No matter the set, if there were veteran players on the checklist, Chipper Jones would be included. A set might only have four Braves players on the checklist, but at least one was always guaranteed to be Chipper Jones. He remained a popular inclusion in insert sets as well. From 2006 to 2008, there were nearly 500 different Chipper Jones cards printed, including parallels.
While it was easy to acquire Chipper Jones cards in general, his manufacturer signed autographs were much more difficult to acquire. Unlike young players, Chipper didn’t come up in a world where rookies would sign literally thousands of autographs for insertion into products. That relative scarcity when coupled with Chipper’s popularity has led to his signature cards being priced fairly highly on the secondary market. They are also a rare enough pull that it is highly unlikely for your average Braves fan to find one in a pack. Chipper signs for many products, but they are usually limited to short runs. (One perk of Chipper not having to sign too many cards is that he has retained his gorgeous signature throughout his career. His name is perfect and everyone loves the inclusion of his uniform number.)
I find it hard to recommend specific cards from this period, even though this is the period where I threw myself back into the hobby. At the time, Topps was in the midst of a run of spectacularly mediocre designs that began in the late 1990s. It wasn’t simply a Topps problem though. Many of the sets lacked personality. Even many of the better designed sets were simply rehashes of a previous year’s set. If you are Chipper Jones collector looking for cards from this period, I’ ll recommend two different types of cards.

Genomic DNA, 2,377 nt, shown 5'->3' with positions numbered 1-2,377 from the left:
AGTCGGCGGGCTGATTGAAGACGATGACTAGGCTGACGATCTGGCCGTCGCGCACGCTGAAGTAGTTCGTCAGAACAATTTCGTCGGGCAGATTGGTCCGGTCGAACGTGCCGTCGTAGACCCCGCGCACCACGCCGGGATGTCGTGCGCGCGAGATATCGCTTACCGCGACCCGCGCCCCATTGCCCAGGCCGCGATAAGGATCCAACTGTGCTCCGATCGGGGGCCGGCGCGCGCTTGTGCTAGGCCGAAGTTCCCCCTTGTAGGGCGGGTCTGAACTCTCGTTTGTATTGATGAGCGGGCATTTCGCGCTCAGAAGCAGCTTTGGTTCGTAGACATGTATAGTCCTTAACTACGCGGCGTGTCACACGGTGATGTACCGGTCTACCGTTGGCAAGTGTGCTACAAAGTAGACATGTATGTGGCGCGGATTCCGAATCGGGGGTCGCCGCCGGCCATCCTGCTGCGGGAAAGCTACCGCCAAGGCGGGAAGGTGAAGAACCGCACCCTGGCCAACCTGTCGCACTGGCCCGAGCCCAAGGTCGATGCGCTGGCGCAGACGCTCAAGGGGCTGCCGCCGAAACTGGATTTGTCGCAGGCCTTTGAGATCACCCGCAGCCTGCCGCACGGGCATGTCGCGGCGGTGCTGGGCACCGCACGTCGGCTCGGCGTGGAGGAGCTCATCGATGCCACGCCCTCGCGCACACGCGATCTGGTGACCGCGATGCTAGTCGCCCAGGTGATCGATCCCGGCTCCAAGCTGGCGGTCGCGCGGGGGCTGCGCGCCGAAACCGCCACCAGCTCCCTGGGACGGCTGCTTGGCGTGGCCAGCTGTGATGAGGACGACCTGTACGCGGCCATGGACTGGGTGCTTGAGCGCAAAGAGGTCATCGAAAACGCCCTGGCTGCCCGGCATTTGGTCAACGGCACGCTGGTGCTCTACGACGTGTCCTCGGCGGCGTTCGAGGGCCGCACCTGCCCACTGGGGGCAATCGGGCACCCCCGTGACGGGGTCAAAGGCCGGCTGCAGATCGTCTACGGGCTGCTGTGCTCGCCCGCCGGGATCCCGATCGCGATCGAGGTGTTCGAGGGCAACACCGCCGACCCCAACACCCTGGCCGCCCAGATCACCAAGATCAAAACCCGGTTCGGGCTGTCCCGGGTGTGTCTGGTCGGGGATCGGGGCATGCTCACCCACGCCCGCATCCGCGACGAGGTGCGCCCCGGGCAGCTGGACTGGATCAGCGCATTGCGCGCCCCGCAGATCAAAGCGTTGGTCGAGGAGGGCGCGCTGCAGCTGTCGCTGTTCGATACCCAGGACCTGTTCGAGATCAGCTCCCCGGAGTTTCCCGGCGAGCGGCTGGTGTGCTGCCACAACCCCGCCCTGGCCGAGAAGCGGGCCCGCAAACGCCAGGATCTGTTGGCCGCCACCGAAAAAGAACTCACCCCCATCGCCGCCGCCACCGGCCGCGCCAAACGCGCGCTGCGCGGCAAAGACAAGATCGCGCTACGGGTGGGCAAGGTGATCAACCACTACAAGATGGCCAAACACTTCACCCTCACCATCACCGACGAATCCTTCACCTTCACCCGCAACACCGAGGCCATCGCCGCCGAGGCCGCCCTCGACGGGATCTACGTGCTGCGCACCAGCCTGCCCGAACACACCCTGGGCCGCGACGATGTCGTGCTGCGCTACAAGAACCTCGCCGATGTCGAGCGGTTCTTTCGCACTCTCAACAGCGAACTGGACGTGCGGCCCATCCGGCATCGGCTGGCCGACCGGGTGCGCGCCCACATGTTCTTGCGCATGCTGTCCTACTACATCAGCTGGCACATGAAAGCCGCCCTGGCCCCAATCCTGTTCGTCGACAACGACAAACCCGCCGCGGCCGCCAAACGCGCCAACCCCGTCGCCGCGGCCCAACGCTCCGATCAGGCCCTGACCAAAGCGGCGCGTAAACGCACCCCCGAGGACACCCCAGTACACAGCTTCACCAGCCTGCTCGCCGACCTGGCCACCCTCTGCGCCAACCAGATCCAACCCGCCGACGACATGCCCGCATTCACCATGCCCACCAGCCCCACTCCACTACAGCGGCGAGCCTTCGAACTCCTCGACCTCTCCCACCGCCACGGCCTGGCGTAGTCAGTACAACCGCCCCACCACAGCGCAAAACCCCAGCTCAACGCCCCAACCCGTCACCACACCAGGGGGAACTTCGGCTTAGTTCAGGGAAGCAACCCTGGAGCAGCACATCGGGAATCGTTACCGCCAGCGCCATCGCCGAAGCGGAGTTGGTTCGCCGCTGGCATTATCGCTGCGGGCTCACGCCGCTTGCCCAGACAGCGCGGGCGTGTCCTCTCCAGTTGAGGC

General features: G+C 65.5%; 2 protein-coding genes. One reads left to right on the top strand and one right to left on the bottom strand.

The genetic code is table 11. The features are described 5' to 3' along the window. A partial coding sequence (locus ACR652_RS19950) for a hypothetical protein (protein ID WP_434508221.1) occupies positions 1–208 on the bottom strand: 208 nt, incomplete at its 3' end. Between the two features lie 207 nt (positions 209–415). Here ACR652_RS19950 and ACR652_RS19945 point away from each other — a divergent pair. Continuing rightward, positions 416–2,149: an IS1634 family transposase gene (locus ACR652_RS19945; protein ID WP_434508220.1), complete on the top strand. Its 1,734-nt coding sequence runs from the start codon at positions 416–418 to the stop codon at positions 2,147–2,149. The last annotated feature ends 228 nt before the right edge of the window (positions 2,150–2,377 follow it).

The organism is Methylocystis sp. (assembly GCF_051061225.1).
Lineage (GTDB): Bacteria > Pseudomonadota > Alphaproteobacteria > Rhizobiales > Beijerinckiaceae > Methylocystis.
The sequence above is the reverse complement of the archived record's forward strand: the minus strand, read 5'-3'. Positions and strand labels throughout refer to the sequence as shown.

The first are those with full bleed photography. Yes, there were many boring designs during this period, but great photography can cover up for many a design flaw. Upper Deck released a set under the Fleer Ultra brand in 2007 that is a nearly perfect example of excellent photography covering up for a mediocre design. (I’m not sure who at Upper Deck thought it would be a good idea to make the player’s last name a major design element in script, but it was a poor decision.) Even better is Upper Deck’s 2008 base set. The photo on Chipper’s Braves checklist card is perfect and the design remains readable and clean and does nothing to detract from the great photography.
The seconds cards I would recommend are from the so-called retro sets. (I’m going to apply the term retro loosely here.) Each of the Topps Heritage sets released during this time period were nice. The Bowman Heritage sets varied a bit in quality, but were overall good. The best of these sets, however, was the Upper Deck Masterpieces sets released in 2007 and 2008. The paintings on the cards are uniformly excellent, the canvas feel of the card surface is unique, and the card design is a simple throwback that is never boring. I don’t just recommend Masterpieces for player collections. It makes an excellent choice for set builders as well.
Cards Featured in this Post
- 2006 Upper Deck Exquisite Endorsements Autograph ($120)
- 2007 Upper Deck Masterpieces #79 ($1)
- 2008 Upper Deck SP Legendary Cute #13 ($1)
- 2006 Fleer Top 40 Insert #T40–21 ($1)
- 2006 Bowman Chrome Refractor #185 ($3)
- 2006 Upper Deck World Baseball Classic Box Set #9 ($1)
- 2007 Fleer Ultra #8 ($1)
- 2007 Topps Chrome Blue Refractor #26 ($7)
- 2007 Topps Heritage #314 ($1)
- 2008 Bowman Chrome #164 ($1)
- 2008 Upper Deck #355 ($1)
- 2008 Upper Deck Sweet Spot #25 ($3)